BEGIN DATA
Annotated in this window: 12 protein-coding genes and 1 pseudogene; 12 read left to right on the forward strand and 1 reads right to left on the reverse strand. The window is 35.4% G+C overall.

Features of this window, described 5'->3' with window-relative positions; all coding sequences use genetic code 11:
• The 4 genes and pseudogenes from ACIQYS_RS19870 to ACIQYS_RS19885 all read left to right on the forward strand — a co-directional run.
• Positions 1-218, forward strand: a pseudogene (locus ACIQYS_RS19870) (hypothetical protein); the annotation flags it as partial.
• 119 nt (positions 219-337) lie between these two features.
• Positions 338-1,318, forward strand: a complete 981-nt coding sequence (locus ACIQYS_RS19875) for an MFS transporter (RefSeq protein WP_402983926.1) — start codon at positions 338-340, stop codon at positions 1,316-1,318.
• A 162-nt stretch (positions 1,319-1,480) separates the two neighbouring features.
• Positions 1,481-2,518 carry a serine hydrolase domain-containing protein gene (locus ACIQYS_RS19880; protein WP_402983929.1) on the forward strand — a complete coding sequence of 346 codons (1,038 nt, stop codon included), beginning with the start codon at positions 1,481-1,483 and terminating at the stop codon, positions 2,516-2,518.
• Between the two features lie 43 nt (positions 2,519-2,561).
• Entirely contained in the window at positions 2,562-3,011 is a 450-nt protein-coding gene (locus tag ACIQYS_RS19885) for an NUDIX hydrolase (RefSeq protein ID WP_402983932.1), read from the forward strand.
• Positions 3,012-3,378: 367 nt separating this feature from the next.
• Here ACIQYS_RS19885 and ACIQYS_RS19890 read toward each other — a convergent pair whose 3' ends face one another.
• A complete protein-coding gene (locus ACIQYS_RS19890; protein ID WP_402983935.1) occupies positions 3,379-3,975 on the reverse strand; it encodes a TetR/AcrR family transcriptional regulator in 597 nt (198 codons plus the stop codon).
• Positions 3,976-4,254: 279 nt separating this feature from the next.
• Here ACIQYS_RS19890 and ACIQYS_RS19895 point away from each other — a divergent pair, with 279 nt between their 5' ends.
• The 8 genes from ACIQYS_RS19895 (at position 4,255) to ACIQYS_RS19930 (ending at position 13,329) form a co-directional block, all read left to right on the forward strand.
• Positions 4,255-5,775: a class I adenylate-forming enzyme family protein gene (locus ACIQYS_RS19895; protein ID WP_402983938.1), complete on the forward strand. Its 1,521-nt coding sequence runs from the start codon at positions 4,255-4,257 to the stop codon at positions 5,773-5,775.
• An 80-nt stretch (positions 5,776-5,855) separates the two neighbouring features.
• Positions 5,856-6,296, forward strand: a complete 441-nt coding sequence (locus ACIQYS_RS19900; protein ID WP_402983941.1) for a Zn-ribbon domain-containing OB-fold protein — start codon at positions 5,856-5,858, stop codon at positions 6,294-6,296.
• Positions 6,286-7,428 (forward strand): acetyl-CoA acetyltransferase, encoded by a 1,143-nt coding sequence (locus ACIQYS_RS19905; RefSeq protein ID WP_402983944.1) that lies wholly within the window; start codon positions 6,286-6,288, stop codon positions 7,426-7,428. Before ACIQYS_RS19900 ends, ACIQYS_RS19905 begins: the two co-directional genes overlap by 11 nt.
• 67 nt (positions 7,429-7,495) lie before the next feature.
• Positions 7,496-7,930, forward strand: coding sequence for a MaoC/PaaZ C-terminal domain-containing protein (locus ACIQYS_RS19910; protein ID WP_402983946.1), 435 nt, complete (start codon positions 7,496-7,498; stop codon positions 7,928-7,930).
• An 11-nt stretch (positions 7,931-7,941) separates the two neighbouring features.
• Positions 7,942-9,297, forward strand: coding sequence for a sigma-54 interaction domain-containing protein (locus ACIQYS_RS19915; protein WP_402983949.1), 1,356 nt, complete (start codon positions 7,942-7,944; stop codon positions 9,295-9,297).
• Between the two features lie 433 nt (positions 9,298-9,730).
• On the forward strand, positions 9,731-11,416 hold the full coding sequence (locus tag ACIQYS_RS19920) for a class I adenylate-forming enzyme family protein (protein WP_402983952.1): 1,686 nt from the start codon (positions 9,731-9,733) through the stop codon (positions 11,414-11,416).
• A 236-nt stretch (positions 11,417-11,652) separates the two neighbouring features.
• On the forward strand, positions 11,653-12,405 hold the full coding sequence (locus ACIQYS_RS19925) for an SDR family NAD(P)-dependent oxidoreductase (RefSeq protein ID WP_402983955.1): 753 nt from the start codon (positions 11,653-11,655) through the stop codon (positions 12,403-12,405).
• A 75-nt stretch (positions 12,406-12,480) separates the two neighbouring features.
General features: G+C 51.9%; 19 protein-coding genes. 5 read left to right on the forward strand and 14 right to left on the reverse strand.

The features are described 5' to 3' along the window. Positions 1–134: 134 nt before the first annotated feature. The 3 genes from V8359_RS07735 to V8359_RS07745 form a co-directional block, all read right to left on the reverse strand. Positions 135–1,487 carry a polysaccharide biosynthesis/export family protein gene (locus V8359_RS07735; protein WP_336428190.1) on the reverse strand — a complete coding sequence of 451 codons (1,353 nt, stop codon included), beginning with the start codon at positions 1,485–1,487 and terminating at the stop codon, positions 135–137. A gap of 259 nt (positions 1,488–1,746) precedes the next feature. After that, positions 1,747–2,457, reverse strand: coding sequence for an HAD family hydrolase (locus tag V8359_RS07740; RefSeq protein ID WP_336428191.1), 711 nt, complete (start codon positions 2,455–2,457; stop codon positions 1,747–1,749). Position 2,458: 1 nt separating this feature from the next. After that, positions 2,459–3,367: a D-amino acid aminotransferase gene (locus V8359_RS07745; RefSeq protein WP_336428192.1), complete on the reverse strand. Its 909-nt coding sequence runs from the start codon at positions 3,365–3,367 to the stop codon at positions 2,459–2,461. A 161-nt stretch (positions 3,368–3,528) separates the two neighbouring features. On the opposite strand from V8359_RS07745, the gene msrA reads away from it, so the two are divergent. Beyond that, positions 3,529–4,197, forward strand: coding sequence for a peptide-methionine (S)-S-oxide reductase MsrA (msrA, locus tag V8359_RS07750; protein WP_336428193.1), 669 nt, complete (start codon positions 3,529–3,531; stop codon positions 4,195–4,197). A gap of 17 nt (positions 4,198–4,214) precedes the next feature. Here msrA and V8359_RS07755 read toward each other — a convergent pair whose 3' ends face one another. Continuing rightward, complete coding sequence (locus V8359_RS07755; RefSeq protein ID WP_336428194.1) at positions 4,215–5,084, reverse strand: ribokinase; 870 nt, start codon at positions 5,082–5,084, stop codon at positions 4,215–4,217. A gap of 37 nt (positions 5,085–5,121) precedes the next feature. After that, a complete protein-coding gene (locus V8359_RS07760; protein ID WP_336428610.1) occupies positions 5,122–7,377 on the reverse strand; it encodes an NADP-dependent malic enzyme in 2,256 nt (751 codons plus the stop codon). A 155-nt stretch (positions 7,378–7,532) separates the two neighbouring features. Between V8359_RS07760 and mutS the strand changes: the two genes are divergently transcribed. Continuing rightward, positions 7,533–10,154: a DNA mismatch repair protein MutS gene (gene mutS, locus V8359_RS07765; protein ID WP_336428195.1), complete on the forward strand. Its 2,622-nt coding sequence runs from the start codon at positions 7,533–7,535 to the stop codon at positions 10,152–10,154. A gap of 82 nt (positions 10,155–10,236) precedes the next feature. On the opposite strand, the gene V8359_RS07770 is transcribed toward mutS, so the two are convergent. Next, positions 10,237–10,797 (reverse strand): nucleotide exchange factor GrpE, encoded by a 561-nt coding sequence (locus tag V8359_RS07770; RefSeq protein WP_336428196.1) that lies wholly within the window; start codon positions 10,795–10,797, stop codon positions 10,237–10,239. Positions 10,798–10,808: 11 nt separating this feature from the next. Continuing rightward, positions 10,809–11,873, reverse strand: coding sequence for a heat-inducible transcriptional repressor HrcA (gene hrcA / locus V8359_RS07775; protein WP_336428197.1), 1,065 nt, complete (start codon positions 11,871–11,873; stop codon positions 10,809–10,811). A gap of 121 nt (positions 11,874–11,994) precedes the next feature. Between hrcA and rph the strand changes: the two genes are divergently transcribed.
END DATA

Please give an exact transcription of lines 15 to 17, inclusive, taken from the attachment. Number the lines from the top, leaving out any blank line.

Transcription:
• Here ACIQYS_RS19890 and ACIQYS_RS19895 point away from each other — a divergent pair, with 279 nt between their 5' ends.
• The 8 genes from ACIQYS_RS19895 (at position 4,255) to ACIQYS_RS19930 (ending at position 13,329) form a co-directional block, all read left to right on the forward strand.
• Positions 4,255-5,775: a class I adenylate-forming enzyme family protein gene (locus ACIQYS_RS19895; protein ID WP_402983938.1), complete on the forward strand. Its 1,521-nt coding sequence runs from the start codon at positions 4,255-4,257 to the stop codon at positions 5,773-5,775.